Venice gives way under power of tech-companies
The progressive infrastructure of America makes the intersection of business, technology and culture a common occurrence, but the economic and cultural impact on American communities is often overlooked.
In Southern California, the expansion of Snapchat in Venice has added an extra layer to gentrification –not only are small businesses and lower-class residents being displaced, but so is part of the vibe that was uniquely Venice Beach.
Longtime residents of the community have observed the gradual progression of various tech companies throughout this coastal hub and not all of them are happy.
“I lived on Oceanfront Walk a block from where they started," said Ira Koslow, a 42-year resident of the community. “They got very successful, became rich and bought a lot of land and rented space.”
Although Google also occupies space in Venice Beach, an article published by The Social Times declared Snapchat the fastest growing social network. The company, which is valued at $16 billion, has supplemented the city's income, but its expansion has not paid off for several residents who occupy prime real estate near the ocean. Some have been forced to move because of escalating rents--including a lot of small businesses, which have had to move when landlords booted them out after making more profitable deals with the companies.
One such tenant is Eric Czar, a software developer who shared offices with prominent entertainment attorney Phil Rosen. “It seems to me that if they’re going to own all the office space in Venice it’s certainly going to homogenize Venice and I don’t know if that’s good or bad but we’ll let time tell,” said Czar.
Most recently The Los Angeles Times reported that Snapchat has leased a 40,000 square foot building that has caused even more angst among residents.
“Many of my favorite restaurants have closed down because of high overhead costs,” said Ellen Lewis, a business owner in Venice.
Zillow Home Value Index reported home values in Venice raised 8.1 percent within the past year and is expected to grow an additional 2.1 percent. Realtor Assaf Raz said prices aren’t going up as a direct result of Snapchat, but Venice has hit a tipping point with the development of Silicon Valley. “People who cannot afford to buy the property but can afford the high rent are moving in causing the rent to go up,” said Raz.
Perhaps one of the most significant blows to the community is the threat against Venice’s cultural atmosphere. Artists are in the mixture of residents and business owners being asked to leave as Snapchat expands. Sudad Shahin, who has rented his Venice studio for 20 years, has watched many of his colleagues leave the area.
“Most of my fellow artists have left town due to rising costs,” said Shahin.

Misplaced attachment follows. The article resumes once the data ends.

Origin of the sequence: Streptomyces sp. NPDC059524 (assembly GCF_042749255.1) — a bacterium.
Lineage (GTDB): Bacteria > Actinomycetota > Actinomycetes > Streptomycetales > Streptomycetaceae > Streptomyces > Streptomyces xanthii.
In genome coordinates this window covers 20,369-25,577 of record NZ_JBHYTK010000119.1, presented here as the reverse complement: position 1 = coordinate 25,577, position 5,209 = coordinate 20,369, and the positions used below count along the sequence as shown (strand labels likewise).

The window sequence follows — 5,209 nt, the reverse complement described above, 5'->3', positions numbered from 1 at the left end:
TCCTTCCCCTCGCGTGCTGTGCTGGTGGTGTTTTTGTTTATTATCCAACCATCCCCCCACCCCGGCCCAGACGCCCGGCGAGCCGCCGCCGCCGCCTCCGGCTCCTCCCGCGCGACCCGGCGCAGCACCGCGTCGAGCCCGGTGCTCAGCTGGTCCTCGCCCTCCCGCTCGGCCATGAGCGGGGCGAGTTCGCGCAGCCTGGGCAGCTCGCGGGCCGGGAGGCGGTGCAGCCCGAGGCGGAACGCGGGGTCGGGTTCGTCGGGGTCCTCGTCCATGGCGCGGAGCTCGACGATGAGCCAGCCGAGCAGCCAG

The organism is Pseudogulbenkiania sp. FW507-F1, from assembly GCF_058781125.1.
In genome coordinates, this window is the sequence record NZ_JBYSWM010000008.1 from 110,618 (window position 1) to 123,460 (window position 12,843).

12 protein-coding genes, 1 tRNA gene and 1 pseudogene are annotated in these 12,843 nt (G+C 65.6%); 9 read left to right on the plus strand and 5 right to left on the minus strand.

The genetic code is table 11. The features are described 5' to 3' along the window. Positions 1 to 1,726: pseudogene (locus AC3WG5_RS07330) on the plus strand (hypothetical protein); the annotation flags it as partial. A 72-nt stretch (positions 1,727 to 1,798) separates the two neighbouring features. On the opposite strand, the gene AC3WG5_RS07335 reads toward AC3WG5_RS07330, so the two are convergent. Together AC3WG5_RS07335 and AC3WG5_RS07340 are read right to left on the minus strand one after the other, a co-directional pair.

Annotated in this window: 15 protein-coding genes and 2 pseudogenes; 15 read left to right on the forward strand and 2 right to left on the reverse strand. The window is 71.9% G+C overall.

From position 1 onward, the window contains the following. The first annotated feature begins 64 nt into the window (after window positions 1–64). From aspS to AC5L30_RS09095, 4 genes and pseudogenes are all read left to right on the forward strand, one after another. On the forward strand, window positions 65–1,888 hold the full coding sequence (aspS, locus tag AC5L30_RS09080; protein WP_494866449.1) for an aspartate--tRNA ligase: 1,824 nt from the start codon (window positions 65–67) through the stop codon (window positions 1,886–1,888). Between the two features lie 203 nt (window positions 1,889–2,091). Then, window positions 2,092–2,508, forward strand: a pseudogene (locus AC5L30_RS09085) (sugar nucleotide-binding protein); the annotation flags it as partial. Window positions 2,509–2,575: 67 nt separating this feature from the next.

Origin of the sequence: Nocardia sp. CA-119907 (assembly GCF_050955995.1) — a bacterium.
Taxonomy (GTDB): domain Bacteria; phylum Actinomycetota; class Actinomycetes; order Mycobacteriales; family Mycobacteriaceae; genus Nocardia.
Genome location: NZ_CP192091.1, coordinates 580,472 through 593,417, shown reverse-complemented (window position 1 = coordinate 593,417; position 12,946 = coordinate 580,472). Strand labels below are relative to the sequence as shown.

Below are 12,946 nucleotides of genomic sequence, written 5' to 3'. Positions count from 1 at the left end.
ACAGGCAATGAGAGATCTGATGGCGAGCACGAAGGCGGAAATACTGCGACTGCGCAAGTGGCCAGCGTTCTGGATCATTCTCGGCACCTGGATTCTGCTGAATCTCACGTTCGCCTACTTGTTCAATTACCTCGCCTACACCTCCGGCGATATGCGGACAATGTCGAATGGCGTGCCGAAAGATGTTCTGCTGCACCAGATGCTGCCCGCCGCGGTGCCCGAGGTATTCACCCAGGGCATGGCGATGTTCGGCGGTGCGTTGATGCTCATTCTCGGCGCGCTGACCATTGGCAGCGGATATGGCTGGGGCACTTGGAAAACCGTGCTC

James Brown, an artist from Cincinnati, added: “That would really hurt Venice,” when asked his opinion on Snapchat’s expansion. “It would hurt the art scene."
Residents have also observed how reconstruction of neighborhood buildings has given the city a different vibe. “The nature of Venice has always been different. You go down the street and see different houses. Now, you see the same monolithic structures,” said Koslow.
Although there has been an overwhelming amount of criticism of the “hyper gentrification” that is taking place in Venice, William Attaway, an artist who has spent 35 years in Venice, danced, sang and chatted away as he prepared to bid farewell to the studio he put his life’s work into Aug. 15.
“Many people are angry,” Attaway exclaimed, “but I’m not.” The artist, like many others, received an eviction notice from his landlord citing he would soon have to vacate the premises, but his spirit never faltered. “The owner has been very good to me. This place is worth $3,500 but I’ve only had to pay $600 since I have been here."
City workers, too, have had no trouble regarding the tech giant’s migration through the community. “Snapchat hasn’t had a negative effect on us,” said officer Haskell, LAPD. “We haven’t even noticed it was here.”
As changes continually happen, some residents feel that the Venice Neighbor Council should step in and take action. When contacted, a Council rep released this statement: “The Council is not taking an official stance on the matter because Snapchat is not solely to blame for the changes occurring in Venice.”
Snapchat representative Shannon Kelly said the company "is not participating in interviews at this time," but she did have this to say: "We are here in Venice because we love its unique culture, and we strive to be great neighbors within the community where we live and work." Kelly said:
"We are active within the community and currently supporting a variety of initiatives and organizations, such as Venice Forward, Safe Place for Youth, St. Joseph's Center and P.S. Arts among others. Additionally, the company has arrangements with five local restaurants, giving employees the option to grab food outside of our cafeteria and get out and about in the neighborhood.
Ultimately, residents want to ensure a mutualistic relationship is being established between the community and the tech-companies that are moving in. “I don’t have a problem with Snapchat,” said Victor Blue, but “Snapchat has a responsibility to preserve the Venice culture.”
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One long time Venice resident gives us his take on corporations moving in. (Click here if video doesn't work.)
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